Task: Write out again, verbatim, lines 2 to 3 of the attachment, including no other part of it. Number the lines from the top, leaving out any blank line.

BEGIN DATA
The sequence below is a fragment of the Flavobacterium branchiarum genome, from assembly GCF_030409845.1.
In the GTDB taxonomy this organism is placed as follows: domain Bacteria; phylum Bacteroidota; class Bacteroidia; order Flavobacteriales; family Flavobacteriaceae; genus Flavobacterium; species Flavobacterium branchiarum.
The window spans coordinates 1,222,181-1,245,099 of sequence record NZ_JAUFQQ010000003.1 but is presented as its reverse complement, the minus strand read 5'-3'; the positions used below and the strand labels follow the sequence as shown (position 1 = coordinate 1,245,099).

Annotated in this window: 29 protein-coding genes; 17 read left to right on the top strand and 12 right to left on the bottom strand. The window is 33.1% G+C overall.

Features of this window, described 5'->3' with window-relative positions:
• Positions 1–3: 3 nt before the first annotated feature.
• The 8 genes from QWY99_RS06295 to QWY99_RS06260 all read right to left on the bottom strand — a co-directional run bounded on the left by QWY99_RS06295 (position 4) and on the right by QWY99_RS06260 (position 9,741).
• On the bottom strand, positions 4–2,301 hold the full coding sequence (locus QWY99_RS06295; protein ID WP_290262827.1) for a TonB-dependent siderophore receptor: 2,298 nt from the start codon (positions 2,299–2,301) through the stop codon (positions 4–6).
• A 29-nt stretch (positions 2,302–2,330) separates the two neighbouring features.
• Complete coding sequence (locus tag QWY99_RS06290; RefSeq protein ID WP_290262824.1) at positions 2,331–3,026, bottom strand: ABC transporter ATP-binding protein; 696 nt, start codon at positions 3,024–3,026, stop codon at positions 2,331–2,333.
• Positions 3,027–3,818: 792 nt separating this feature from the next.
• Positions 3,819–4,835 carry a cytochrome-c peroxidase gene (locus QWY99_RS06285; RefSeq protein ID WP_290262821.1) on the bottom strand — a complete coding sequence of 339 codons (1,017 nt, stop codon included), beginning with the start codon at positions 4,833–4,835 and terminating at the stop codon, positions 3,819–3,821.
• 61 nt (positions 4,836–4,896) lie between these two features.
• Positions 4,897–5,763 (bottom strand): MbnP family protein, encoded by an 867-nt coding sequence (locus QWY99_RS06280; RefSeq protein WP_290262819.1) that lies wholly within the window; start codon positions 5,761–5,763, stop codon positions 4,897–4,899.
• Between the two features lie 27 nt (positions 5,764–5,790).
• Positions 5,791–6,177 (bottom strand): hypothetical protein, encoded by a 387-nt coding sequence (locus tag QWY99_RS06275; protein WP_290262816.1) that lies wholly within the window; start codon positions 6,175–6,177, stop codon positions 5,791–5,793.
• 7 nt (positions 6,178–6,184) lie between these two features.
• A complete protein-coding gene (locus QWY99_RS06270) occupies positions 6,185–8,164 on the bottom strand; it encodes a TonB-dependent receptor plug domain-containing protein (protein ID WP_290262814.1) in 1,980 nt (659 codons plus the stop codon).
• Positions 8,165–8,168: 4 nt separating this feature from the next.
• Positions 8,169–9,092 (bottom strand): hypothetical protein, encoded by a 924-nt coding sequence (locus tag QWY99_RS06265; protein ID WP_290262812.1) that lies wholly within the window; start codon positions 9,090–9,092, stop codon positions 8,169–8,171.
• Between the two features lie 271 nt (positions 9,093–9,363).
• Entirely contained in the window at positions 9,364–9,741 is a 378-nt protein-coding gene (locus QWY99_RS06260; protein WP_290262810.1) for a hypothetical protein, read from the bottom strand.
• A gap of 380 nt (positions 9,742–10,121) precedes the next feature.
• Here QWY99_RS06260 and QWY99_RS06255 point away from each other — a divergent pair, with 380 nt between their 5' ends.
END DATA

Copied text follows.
In the GTDB taxonomy this organism is placed as follows: domain Bacteria; phylum Bacteroidota; class Bacteroidia; order Flavobacteriales; family Flavobacteriaceae; genus Flavobacterium; species Flavobacterium branchiarum.
The window spans coordinates 1,222,181-1,245,099 of sequence record NZ_JAUFQQ010000003.1 but is presented as its reverse complement, the minus strand read 5'-3'; the positions used below and the strand labels follow the sequence as shown (position 1 = coordinate 1,245,099).